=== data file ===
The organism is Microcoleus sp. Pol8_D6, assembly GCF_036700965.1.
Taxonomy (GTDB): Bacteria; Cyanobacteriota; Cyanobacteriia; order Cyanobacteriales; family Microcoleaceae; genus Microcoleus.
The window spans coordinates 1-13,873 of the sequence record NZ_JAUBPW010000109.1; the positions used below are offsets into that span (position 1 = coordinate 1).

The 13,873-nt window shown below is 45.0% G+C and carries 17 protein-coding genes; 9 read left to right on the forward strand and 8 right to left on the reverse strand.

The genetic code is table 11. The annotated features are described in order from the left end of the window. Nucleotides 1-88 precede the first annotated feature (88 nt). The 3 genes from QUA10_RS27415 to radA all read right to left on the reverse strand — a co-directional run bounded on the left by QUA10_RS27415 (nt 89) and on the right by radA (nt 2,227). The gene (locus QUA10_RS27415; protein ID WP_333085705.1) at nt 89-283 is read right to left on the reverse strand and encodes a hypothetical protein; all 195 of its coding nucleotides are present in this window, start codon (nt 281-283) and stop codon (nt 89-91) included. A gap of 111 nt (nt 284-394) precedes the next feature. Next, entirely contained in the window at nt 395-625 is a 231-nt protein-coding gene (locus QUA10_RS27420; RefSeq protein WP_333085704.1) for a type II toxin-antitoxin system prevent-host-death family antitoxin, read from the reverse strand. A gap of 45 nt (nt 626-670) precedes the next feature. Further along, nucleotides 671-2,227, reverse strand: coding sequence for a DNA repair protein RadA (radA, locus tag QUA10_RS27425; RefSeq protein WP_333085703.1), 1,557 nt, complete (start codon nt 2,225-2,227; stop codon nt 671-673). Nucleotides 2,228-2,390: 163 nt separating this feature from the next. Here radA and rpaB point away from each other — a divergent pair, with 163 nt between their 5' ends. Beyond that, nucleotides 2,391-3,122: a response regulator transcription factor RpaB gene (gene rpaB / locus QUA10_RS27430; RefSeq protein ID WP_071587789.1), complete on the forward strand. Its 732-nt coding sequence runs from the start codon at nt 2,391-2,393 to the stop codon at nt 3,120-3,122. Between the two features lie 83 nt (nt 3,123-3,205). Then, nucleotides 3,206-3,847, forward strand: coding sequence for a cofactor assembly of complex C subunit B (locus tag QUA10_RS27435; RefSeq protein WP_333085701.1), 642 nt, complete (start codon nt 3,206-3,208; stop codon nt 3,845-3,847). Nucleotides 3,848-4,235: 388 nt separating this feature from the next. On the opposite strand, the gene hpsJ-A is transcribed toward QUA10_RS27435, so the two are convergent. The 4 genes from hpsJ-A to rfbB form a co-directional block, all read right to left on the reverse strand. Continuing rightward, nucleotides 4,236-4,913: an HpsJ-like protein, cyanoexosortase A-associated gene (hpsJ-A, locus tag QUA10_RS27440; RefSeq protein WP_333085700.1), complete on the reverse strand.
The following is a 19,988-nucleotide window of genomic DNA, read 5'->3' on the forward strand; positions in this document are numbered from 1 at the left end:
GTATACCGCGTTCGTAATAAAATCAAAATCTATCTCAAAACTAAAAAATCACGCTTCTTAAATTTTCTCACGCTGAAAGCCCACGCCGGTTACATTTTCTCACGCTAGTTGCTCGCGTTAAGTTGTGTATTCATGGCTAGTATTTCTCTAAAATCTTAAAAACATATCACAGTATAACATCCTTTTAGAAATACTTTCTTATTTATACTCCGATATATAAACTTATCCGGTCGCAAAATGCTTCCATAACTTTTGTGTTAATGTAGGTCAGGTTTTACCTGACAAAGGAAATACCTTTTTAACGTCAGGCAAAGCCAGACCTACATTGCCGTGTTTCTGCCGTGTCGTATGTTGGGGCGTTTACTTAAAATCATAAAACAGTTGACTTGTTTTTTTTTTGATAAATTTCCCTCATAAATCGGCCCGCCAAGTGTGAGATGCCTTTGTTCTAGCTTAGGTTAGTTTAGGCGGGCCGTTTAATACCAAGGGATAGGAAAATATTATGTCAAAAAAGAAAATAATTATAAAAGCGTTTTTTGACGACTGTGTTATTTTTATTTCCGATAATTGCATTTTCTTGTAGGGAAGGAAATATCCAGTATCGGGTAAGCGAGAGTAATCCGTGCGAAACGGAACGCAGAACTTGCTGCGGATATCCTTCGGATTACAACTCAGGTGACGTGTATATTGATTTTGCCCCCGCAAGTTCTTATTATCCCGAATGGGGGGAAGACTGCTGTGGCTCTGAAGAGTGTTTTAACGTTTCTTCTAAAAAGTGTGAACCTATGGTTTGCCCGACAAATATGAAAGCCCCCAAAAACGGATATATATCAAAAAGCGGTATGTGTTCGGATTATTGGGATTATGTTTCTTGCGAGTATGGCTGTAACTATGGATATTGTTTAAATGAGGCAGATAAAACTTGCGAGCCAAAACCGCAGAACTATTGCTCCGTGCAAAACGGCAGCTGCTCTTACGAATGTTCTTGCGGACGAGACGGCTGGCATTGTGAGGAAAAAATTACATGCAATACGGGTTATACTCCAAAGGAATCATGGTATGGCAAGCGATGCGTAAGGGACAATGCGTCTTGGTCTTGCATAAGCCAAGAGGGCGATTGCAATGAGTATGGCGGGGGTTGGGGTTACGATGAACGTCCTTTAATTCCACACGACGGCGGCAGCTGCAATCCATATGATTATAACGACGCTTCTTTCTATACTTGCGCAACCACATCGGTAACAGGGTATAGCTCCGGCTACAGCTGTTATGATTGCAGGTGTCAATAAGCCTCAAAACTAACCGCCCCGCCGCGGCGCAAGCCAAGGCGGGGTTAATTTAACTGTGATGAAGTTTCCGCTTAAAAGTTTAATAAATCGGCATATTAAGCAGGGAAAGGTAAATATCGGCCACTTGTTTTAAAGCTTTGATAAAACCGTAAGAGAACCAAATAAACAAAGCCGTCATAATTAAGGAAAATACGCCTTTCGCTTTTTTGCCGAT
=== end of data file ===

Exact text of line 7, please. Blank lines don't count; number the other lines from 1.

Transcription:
GTATACCGCGTTCGTAATAAAATCAAAATCTATCTCAAAACTAAAAAATCACGCTTCTTAAATTTTCTCACGCTGAAAGCCCACGCCGGTTACATTTTCTCACGCTAGTTGCTCGCGTTAAGTTGTGTATTCATGGCTAGTATTTCTCTAAAATCTTAAAAACATATCACAGTATAACATCCTTTTAGAAATACTTTCTTATTTATACTCCGATATATAAACTTATCCGGTCGCAAAATGCTTCCATAACTTTTGTGTTAATGTAGGTCAGGTTTTACCTGACAAAGGAAATACCTTTTTAACGTCAGGCAAAGCCAGACCTACATTGCCGTGTTTCTGCCGTGTCGTATGTTGGGGCGTTTACTTAAAATCATAAAACAGTTGACTTGTTTTTTTTTTGATAAATTTCCCTCATAAATCGGCCCGCCAAGTGTGAGATGCCTTTGTTCTAGCTTAGGTTAGTTTAGGCGGGCCGTTTAATACCAAGGGATAGGAAAATATTATGTCAAAAAAGAAAATAATTATAAAAGCGTTTTTTGACGACTGTGTTATTTTTATTTCCGATAATTGCATTTTCTTGTAGGGAAGGAAATATCCAGTATCGGGTAAGCGAGAGTAATCCGTGCGAAACGGAACGCAGAACTTGCTGCGGATATCCTTCGGATTACAACTCAGGTGACGTGTATATTGATTTTGCCCCCGCAAGTTCTTATTATCCCGAATGGGGGGAAGACTGCTGTGGCTCTGAAGAGTGTTTTAACGTTTCTTCTAAAAAGTGTGAACCTATGGTTTGCCCGACAAATATGAAAGCCCCCAAAAACGGATATATATCAAAAAGCGGTATGTGTTCGGATTATTGGGATTATGTTTCTTGCGAGTATGGCTGTAACTATGGATATTGTTTAAATGAGGCAGATAAAACTTGCGAGCCAAAACCGCAGAACTATTGCTCCGTGCAAAACGGCAGCTGCTCTTACGAATGTTCTTGCGGACGAGACGGCTGGCATTGTGAGGAAAAAATTACATGCAATACGGGTTATACTCCAAAGGAATCATGGTATGGCAAGCGATGCGTAAGGGACAATGCGTCTTGGTCTTGCATAAGCCAAGAGGGCGATTGCAATGAGTATGGCGGGGGTTGGGGTTACGATGAACGTCCTTTAATTCCACACGACGGCGGCAGCTGCAATCCATATGATTATAACGACGCTTCTTTCTATACTTGCGCAACCACATCGGTAACAGGGTATAGCTCCGGCTACAGCTGTTATGATTGCAGGTGTCAATAAGCCTCAAAACTAACCGCCCCGCCGCGGCGCAAGCCAAGGCGGGGTTAATTTAACTGTGATGAAGTTTCCGCTTAAAAGTTTAATAAATCGGCATATTAAGCAGGGAAAGGTAAATATCGGCCACTTGTTTTAAAGCTTTGATAAAACCGTAAGAGAACCAAATAAACAAAGCCGTCATAATTAAGGAAAATACGCCTTTCGCTTTTTTGCCGAT